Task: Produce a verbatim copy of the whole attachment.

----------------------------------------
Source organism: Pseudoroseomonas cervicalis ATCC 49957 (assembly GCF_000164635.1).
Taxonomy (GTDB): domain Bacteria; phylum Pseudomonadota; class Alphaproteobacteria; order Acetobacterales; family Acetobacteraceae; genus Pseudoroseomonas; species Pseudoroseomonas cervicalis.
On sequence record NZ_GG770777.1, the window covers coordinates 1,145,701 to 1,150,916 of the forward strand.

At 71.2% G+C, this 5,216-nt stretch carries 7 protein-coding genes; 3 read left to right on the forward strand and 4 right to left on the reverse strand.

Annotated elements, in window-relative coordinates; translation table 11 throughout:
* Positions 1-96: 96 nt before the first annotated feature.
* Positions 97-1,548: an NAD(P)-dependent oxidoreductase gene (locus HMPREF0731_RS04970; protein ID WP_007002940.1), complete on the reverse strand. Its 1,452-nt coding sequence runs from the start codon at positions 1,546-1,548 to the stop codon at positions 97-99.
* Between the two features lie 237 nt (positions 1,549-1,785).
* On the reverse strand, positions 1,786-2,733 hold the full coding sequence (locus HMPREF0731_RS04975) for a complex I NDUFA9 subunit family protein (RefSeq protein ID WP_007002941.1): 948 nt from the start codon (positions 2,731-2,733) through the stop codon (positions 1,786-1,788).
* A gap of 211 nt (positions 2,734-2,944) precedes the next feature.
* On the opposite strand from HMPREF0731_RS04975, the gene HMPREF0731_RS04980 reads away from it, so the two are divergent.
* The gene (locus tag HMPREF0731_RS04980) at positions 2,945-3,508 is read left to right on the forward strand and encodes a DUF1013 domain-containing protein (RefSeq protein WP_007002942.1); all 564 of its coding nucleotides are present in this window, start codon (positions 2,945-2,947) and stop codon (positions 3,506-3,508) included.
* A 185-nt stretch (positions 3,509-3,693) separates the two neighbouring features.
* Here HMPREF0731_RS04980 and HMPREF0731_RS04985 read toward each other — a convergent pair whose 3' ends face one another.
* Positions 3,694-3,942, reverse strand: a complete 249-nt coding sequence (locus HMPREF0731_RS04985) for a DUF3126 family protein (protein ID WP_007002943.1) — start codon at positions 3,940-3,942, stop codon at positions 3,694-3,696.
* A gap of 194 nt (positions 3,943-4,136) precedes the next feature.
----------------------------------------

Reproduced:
Source organism: Pseudoroseomonas cervicalis ATCC 49957 (assembly GCF_000164635.1).
Taxonomy (GTDB): domain Bacteria; phylum Pseudomonadota; class Alphaproteobacteria; order Acetobacterales; family Acetobacteraceae; genus Pseudoroseomonas; species Pseudoroseomonas cervicalis.
On sequence record NZ_GG770777.1, the window covers coordinates 1,145,701 to 1,150,916 of the forward strand.

At 71.2% G+C, this 5,216-nt stretch carries 7 protein-coding genes; 3 read left to right on the forward strand and 4 right to left on the reverse strand.

Annotated elements, in window-relative coordinates; translation table 11 throughout:
* Positions 1-96: 96 nt before the first annotated feature.
* Positions 97-1,548: an NAD(P)-dependent oxidoreductase gene (locus HMPREF0731_RS04970; protein ID WP_007002940.1), complete on the reverse strand. Its 1,452-nt coding sequence runs from the start codon at positions 1,546-1,548 to the stop codon at positions 97-99.
* Between the two features lie 237 nt (positions 1,549-1,785).
* On the reverse strand, positions 1,786-2,733 hold the full coding sequence (locus HMPREF0731_RS04975) for a complex I NDUFA9 subunit family protein (RefSeq protein ID WP_007002941.1): 948 nt from the start codon (positions 2,731-2,733) through the stop codon (positions 1,786-1,788).
* A gap of 211 nt (positions 2,734-2,944) precedes the next feature.
* On the opposite strand from HMPREF0731_RS04975, the gene HMPREF0731_RS04980 reads away from it, so the two are divergent.
* The gene (locus tag HMPREF0731_RS04980) at positions 2,945-3,508 is read left to right on the forward strand and encodes a DUF1013 domain-containing protein (RefSeq protein WP_007002942.1); all 564 of its coding nucleotides are present in this window, start codon (positions 2,945-2,947) and stop codon (positions 3,506-3,508) included.
* A 185-nt stretch (positions 3,509-3,693) separates the two neighbouring features.
* Here HMPREF0731_RS04980 and HMPREF0731_RS04985 read toward each other — a convergent pair whose 3' ends face one another.
* Positions 3,694-3,942, reverse strand: a complete 249-nt coding sequence (locus HMPREF0731_RS04985) for a DUF3126 family protein (protein ID WP_007002943.1) — start codon at positions 3,940-3,942, stop codon at positions 3,694-3,696.
* A gap of 194 nt (positions 3,943-4,136) precedes the next feature.